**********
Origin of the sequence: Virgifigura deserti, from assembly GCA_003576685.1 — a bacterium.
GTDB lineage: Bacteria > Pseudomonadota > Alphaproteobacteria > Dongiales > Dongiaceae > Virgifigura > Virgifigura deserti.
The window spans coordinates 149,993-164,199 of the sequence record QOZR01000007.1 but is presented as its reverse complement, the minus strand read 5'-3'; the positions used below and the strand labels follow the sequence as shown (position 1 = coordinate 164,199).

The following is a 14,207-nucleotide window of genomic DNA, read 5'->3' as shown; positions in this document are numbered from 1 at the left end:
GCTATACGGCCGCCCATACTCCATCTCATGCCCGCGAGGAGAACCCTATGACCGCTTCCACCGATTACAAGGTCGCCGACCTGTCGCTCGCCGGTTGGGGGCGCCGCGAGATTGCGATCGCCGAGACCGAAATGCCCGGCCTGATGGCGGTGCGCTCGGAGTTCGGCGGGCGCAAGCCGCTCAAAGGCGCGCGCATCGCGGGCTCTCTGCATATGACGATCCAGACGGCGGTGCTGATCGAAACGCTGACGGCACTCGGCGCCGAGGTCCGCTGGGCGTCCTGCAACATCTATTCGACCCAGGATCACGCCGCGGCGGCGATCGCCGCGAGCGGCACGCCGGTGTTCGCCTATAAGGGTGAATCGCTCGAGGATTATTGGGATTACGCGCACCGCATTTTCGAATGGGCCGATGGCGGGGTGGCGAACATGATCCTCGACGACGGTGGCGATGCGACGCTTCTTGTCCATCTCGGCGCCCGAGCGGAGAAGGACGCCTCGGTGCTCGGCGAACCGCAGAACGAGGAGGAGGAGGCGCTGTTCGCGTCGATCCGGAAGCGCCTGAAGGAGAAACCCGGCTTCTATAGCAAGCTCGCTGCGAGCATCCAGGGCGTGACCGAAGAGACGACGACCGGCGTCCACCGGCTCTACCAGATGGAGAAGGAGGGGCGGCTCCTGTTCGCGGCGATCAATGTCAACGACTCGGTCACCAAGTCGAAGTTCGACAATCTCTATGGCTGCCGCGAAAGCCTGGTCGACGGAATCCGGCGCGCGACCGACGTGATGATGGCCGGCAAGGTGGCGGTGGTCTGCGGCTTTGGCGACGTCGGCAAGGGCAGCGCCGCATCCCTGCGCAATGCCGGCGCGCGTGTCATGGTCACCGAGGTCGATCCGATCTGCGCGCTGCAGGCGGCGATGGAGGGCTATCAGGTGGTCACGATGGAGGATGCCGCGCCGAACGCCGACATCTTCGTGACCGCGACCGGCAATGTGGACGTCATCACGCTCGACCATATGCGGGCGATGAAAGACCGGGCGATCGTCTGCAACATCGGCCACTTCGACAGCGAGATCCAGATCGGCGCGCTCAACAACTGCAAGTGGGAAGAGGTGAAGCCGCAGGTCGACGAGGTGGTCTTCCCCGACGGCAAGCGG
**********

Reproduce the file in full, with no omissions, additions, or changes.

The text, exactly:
Origin of the sequence: Virgifigura deserti, from assembly GCA_003576685.1 — a bacterium.
GTDB lineage: Bacteria > Pseudomonadota > Alphaproteobacteria > Dongiales > Dongiaceae > Virgifigura > Virgifigura deserti.
The window spans coordinates 149,993-164,199 of the sequence record QOZR01000007.1 but is presented as its reverse complement, the minus strand read 5'-3'; the positions used below and the strand labels follow the sequence as shown (position 1 = coordinate 164,199).

The following is a 14,207-nucleotide window of genomic DNA, read 5'->3' as shown; positions in this document are numbered from 1 at the left end:
GCTATACGGCCGCCCATACTCCATCTCATGCCCGCGAGGAGAACCCTATGACCGCTTCCACCGATTACAAGGTCGCCGACCTGTCGCTCGCCGGTTGGGGGCGCCGCGAGATTGCGATCGCCGAGACCGAAATGCCCGGCCTGATGGCGGTGCGCTCGGAGTTCGGCGGGCGCAAGCCGCTCAAAGGCGCGCGCATCGCGGGCTCTCTGCATATGACGATCCAGACGGCGGTGCTGATCGAAACGCTGACGGCACTCGGCGCCGAGGTCCGCTGGGCGTCCTGCAACATCTATTCGACCCAGGATCACGCCGCGGCGGCGATCGCCGCGAGCGGCACGCCGGTGTTCGCCTATAAGGGTGAATCGCTCGAGGATTATTGGGATTACGCGCACCGCATTTTCGAATGGGCCGATGGCGGGGTGGCGAACATGATCCTCGACGACGGTGGCGATGCGACGCTTCTTGTCCATCTCGGCGCCCGAGCGGAGAAGGACGCCTCGGTGCTCGGCGAACCGCAGAACGAGGAGGAGGAGGCGCTGTTCGCGTCGATCCGGAAGCGCCTGAAGGAGAAACCCGGCTTCTATAGCAAGCTCGCTGCGAGCATCCAGGGCGTGACCGAAGAGACGACGACCGGCGTCCACCGGCTCTACCAGATGGAGAAGGAGGGGCGGCTCCTGTTCGCGGCGATCAATGTCAACGACTCGGTCACCAAGTCGAAGTTCGACAATCTCTATGGCTGCCGCGAAAGCCTGGTCGACGGAATCCGGCGCGCGACCGACGTGATGATGGCCGGCAAGGTGGCGGTGGTCTGCGGCTTTGGCGACGTCGGCAAGGGCAGCGCCGCATCCCTGCGCAATGCCGGCGCGCGTGTCATGGTCACCGAGGTCGATCCGATCTGCGCGCTGCAGGCGGCGATGGAGGGCTATCAGGTGGTCACGATGGAGGATGCCGCGCCGAACGCCGACATCTTCGTGACCGCGACCGGCAATGTGGACGTCATCACGCTCGACCATATGCGGGCGATGAAAGACCGGGCGATCGTCTGCAACATCGGCCACTTCGACAGCGAGATCCAGATCGGCGCGCTCAACAACTGCAAGTGGGAAGAGGTGAAGCCGCAGGTCGACGAGGTGGTCTTCCCCGACGGCAAGCGG